How smooth are your weekday mornings? I know mine could be smoother. In our family, we all tend to be night owls (although we don’t get to indulge in that when school is in session), and mornings are not our prime time. Unfortunately, when you need to get up, you need to get up. That is where we “could be smoother.” Sound familiar?
You may already know that I am a huge advocate for communicating with children. I believe in creating “team” in your family. You get much better results with your children if you allow them to help problem solve. It also gives them a tremendous amount of skills for their adult life. I decided to enlist the support of my children in creating smoother mornings. After all, they are the ones who live in their bodies.
Here’s what I did: The other day, I picked up my two youngest children from school (10 and 14 years old). After our usual check-in, our conversation went like this: “Guys, we need to change our mornings. Any ideas?” (They knew exactly what I was talking about.) My 14-year-old son said, candidly and with respect, “Well, mom, you keep doing the same thing in the morning, and then you think something is going to be different.” [Not what I was expecting to hear.] I thanked him for that honest feedback. I then asked, “What needs to be different for you, so you can get out of bed earlier? Since I’m not in your body, and you need to get up, it would seem that the difference needs to start with you.” He came up with a couple of ideas, which were helpful. What was even more helpful, though, is realizing that both of my children knew that a change was needed, but it did not dawn on them that they needed to be the change. They were waiting for me.
The following morning, I woke them up as usual with “good morning,” opening blinds, and my usual mom-love. After that, however, the “change” came. This was our conversation: “Good morning. It’s time to get up.” “Remember our conversation yesterday about doing something different in the morning?” Sleepily, “Yes.” “I know you’re tired. I know it’s not easy to get up in the morning. I’d rather be sleeping in too. But, we have to get up anyway. So, what we’re doing that’s different, since you asked for “different,” is if you don’t get up, and I have to come back and remind you, this is what will happen (and I shared the consequence with them).” It worked. They got up and we were off to a great start.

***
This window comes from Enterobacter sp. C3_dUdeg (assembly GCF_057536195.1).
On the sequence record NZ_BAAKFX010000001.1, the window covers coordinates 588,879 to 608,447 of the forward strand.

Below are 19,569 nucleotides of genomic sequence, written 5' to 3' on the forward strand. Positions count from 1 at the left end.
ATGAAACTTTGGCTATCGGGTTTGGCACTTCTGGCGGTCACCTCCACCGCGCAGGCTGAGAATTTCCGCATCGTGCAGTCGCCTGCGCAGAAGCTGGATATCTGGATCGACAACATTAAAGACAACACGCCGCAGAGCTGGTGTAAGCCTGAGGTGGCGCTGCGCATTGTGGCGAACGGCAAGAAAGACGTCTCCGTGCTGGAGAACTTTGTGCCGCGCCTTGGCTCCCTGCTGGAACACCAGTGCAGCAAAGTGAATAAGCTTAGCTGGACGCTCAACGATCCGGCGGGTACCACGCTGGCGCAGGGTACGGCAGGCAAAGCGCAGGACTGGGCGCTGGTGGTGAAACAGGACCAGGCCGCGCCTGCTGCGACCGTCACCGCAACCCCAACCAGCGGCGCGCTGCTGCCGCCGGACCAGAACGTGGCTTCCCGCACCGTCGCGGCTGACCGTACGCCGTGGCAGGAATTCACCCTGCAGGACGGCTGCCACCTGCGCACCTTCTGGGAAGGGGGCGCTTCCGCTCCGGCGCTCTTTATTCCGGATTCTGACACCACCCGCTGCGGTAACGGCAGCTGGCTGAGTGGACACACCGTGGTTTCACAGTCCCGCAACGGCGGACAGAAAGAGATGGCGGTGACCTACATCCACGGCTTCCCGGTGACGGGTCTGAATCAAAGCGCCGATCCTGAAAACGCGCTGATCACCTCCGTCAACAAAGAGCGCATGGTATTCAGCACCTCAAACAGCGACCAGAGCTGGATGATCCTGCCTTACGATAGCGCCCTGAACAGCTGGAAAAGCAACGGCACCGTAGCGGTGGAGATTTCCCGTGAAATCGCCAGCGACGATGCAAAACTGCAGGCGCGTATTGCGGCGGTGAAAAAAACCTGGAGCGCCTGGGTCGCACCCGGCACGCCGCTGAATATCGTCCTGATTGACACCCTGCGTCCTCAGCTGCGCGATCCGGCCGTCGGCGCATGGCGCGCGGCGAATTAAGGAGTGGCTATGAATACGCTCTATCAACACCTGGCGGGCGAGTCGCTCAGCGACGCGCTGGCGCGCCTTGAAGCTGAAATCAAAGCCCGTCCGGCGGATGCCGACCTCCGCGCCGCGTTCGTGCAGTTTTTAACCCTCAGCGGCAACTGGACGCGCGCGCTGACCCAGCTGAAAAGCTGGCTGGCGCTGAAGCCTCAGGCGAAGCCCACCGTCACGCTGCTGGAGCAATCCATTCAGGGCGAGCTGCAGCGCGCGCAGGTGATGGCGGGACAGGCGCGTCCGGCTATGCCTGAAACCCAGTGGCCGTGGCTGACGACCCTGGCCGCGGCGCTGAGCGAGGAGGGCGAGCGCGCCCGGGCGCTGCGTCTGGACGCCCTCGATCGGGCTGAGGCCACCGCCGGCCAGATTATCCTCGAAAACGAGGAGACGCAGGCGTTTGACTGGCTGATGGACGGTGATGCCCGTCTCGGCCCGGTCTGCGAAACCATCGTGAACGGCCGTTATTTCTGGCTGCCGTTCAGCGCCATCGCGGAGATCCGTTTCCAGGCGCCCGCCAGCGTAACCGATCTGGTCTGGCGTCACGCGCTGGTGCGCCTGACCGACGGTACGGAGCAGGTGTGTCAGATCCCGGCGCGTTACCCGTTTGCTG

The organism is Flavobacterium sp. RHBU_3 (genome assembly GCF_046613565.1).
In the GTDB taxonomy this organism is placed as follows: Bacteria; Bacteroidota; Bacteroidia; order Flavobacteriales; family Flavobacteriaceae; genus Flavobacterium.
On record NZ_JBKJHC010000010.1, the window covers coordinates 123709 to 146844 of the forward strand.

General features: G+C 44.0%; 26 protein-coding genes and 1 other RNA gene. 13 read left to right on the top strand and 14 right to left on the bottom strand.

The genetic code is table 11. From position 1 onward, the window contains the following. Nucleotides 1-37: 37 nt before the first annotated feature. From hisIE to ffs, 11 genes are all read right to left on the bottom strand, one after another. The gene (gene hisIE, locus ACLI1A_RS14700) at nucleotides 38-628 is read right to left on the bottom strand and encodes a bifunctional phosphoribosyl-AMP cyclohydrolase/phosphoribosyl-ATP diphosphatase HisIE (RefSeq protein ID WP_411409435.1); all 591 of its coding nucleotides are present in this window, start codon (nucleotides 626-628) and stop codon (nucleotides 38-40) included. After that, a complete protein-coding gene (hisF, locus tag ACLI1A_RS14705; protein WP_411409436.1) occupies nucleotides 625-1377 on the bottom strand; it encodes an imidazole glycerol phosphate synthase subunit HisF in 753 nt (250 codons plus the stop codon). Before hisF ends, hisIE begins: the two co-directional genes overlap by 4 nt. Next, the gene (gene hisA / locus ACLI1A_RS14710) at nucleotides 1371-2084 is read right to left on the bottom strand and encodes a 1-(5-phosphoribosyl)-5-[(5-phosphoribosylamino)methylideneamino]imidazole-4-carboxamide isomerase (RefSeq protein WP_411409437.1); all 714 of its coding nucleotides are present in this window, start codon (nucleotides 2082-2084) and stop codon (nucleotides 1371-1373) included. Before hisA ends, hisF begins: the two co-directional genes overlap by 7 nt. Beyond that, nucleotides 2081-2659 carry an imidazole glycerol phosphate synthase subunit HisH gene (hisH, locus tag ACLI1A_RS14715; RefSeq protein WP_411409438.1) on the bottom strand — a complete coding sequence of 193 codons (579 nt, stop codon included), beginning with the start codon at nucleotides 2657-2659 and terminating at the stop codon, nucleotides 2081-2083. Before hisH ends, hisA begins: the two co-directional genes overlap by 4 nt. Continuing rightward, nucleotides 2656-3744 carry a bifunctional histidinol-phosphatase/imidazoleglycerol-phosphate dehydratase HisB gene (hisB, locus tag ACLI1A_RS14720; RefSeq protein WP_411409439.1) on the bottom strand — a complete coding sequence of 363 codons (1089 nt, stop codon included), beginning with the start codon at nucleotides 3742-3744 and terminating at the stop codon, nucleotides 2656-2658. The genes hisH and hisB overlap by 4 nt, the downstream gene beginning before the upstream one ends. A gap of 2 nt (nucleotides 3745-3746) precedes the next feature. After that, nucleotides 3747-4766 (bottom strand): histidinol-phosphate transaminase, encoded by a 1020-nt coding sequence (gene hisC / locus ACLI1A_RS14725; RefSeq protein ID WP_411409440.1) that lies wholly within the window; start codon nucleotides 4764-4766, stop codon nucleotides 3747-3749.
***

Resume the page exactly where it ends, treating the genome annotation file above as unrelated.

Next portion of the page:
The next day, however, it didn’t work. (Children test change, so expect it.) I kept my word (important) and followed through on the consequence. It won’t take much time for them to become more self-responsible in this area, as long as I communicate well, be consistent, and do it with love. Do not do it from a place of anger.
When applying this idea to other situations and various ages and stages, just remember:
- – If you consistently dictate to your children, it creates separation, resentment, animosity, and rebellion. They have no voice. That doesn’t work.
- – If you let your children run wild, it creates uncertainty in them, fear, inconsistent behavior, and disrespect. There are no boundaries. There is no container for them to safely learn about themselves and the world they live in. That doesn’t work either.
- – The third choice is communication. Part of that is creating a team, being consistent, keeping your word, listening, problem solving together. This works, because there is partnership and it builds respect. You are in charge, and everyone has a voice. Win/win.
There is so much we can do as parents to change the results that we are getting. It’s not that hard. Come join our upcoming parenting group and get some great ideas that will shift the dynamics in your home. Create harmony and joy today.